Moses is simply saying that, in case of injury, whether that injury be bodily harm, or injury to property, or theft, or any other kind of depreciation of what God has given to your neighbor, then the punishment for that is to be fair and equitable.

In some pagan societies, where there is anarchy, there is very little punishment at all for causing loss to one’s neighbor.  And in others, such as the ones which surrounded the nation of Israel, there was heavy-handed rulership.  And punishment for those who broke the law of the local tyrant was very harsh!

But God said that His people were to be just and fair.  All crimes were to be punished with a suitable and equitable punishment.  People were not to be treated like animals.  Men were not to be degraded and publicly humiliated and treated with utter contempt by the magistrates – but all, rich or poor, were to receive a just and appropriate sentence for injuries caused to their neighbor.  That is what “an eye for an eye, and a tooth for a tooth” means, an appropriate sanction for a particular sin.

And God gives many examples throughout Scripture of what a fair and just recommence is.  And magistrates were held responsible for wise judgment.  The barbarian people around the nation of Israel would cut off a man’s hand if he stole; and kill him if he stole something valuable!

But God’s Law does not allow for degrading the image of God!  It doesn’t allow for humiliation and crushing and shaming and abasing.  Men are not to be maimed and treated as animals in public.  God Himself sets the standards for sanctions.  Not only does He pronounce what is right, but He also sets the standard for punishing what is wrong!

God is always Good – and justice is fair and equitable.  And fairness and appropriateness are summed up in this verse quoted by Jesus – “an eye for an eye, and a tooth for a tooth.”  No more – no less than the right punishment.  Anything more is injustice.  Anything less is injustice.  “My people will be punished with an eye for an eye, and only an eye for an eye.”  And only the duly elected or appointed magistrates will do that.  The system is very carefully laid out in the Law, and evildoers will be dealt with only after all the facts are heard – and the magistrate will deal with him fairly and equitably and humanely!

Well, what’s wrong with all of this?  Did not the Pharisees teach these things?  Didn’t the lawyers know all of this and put it into practice?  Of course they did!  They didn’t do it right, but they had the system in place.  And it is the same system that the civil government ought to practice today!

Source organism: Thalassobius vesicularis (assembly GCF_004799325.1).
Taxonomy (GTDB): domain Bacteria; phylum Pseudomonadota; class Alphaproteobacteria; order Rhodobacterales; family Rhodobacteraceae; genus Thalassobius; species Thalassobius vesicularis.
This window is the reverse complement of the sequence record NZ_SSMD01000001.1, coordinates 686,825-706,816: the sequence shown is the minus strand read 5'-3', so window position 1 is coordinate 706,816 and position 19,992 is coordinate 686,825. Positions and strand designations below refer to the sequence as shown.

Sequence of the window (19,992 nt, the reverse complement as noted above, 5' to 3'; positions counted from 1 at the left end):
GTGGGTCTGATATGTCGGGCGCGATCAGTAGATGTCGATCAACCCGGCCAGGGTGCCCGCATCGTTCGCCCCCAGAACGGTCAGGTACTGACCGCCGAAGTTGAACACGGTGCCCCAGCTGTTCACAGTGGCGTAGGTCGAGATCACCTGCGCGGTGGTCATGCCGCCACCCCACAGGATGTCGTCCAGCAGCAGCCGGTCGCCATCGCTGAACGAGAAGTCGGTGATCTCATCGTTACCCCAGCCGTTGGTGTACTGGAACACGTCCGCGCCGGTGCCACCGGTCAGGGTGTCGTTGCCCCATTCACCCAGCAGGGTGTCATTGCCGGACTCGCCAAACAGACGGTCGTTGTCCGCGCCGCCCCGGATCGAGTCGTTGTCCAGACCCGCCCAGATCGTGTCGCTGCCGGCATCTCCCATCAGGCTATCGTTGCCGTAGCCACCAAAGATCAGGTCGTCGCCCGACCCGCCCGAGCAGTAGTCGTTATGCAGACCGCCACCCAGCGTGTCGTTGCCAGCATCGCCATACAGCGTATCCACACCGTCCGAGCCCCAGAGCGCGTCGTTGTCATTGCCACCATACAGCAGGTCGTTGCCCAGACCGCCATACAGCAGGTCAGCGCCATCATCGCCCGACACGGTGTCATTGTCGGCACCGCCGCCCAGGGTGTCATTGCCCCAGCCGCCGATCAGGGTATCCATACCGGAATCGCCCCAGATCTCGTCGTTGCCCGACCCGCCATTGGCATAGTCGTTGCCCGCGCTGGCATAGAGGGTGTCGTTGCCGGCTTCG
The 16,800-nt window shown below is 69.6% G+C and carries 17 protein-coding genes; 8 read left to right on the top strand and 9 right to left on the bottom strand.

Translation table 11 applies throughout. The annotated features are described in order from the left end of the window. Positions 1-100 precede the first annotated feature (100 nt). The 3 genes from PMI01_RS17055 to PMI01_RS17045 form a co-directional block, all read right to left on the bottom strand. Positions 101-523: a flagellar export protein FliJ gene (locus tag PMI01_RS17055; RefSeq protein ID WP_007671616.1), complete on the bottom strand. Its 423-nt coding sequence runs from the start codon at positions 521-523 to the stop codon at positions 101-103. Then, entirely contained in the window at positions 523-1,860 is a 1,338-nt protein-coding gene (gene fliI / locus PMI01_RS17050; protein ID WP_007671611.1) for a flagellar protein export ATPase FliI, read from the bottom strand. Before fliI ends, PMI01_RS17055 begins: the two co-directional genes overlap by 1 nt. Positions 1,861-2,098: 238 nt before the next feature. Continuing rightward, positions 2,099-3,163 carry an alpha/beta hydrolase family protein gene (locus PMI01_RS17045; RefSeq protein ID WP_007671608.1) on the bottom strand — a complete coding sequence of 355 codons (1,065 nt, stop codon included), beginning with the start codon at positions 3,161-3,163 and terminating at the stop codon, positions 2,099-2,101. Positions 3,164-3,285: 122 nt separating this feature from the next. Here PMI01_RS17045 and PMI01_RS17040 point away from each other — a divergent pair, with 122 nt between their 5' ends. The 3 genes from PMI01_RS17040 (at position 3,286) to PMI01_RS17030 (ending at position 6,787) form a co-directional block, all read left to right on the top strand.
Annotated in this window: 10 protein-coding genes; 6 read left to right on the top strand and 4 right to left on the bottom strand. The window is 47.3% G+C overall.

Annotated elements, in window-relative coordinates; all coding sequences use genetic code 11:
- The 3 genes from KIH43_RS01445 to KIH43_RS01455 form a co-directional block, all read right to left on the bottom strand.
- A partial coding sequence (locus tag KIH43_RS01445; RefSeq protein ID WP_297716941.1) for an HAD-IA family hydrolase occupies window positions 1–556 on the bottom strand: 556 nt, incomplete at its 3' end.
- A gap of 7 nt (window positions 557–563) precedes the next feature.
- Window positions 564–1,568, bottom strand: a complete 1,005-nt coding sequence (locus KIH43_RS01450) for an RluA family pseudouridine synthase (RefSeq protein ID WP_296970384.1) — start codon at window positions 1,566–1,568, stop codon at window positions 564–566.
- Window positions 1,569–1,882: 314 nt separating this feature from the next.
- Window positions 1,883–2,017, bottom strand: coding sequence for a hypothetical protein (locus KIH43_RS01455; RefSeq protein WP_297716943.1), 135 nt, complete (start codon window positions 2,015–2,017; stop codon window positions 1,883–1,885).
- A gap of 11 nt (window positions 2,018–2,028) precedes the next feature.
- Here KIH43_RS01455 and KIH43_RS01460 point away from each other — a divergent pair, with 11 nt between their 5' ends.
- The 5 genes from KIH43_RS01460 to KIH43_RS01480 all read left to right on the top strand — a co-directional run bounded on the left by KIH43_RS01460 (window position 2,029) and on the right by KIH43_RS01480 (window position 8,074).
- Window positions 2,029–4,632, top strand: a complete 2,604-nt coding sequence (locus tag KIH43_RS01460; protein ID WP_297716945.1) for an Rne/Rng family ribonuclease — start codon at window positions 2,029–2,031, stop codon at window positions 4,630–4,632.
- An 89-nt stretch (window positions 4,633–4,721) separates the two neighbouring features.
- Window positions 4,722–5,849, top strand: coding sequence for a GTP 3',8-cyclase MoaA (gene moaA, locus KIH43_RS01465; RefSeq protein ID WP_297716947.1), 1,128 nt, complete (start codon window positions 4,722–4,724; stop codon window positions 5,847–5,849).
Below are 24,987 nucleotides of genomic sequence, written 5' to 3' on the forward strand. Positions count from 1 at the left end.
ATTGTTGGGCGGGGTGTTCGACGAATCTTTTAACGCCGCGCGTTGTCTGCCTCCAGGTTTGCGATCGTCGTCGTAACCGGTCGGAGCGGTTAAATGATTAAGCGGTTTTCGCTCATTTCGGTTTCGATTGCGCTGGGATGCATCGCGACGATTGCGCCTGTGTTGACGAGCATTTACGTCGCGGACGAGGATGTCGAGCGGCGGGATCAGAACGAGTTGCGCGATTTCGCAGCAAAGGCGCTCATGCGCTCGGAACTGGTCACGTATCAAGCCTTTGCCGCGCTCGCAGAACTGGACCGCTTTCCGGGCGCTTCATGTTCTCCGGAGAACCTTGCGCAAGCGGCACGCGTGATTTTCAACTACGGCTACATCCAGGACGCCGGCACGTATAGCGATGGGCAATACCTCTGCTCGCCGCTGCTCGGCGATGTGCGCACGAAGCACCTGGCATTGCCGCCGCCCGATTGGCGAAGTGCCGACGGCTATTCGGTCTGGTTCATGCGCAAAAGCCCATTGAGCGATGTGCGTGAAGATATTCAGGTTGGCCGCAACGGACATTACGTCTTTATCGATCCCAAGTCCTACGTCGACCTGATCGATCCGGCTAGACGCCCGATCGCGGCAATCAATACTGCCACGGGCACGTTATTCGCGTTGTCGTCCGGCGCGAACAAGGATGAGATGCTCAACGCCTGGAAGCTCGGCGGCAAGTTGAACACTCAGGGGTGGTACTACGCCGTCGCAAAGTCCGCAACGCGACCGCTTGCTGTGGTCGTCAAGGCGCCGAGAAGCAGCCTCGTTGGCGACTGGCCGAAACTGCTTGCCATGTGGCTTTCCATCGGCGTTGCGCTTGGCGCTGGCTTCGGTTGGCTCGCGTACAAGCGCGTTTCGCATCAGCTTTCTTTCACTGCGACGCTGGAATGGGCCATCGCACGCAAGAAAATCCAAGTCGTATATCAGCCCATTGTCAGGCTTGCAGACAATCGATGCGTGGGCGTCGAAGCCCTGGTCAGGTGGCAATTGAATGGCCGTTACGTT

Paul, the New Testament prophet of the Law, says, in Romans thirteen, that the civil magistrate has been put in place by God to wield the sword for the public good – to punish wrongdoers.  That is the constitutional duty!  And many times he urges officials to be righteous and just before God in their duties!

But that is not the point!  Even though the Pharisees had the system in place – and even if they did pervert the system of public justice, often for their own benefit, that is still not the point!

Jesus’ condemnation of the leaders of Israel rested in the fact that they had no understanding of the desperate condition of their own hearts and those of the people!  And, therefore, they taught that the court system and public justice was the full intent and content of the Law!

The Pharisees had built up this voluminous law code, much like that which our congress churns out, covering the details of every crime, and the particular punishments that might be applied for each one, all having to do with public justice.  But they never taught what man’s heart was like, and what God’s Law intended that it ought to be!  They never taught that God’s Law commanded that a man be poor in spirit before God, and merciful – as God is merciful – and meek, and hungry for righteousness, and joyful in persecution!  They never taught that God’s Holy Law demanded those things!

And, therefore public justice became the standard for personal piety!  The controls on public disorder became the measurement for the individual’s adherence to God’s Law!  The public justice system became the model for a person’s dealing with his neighbors!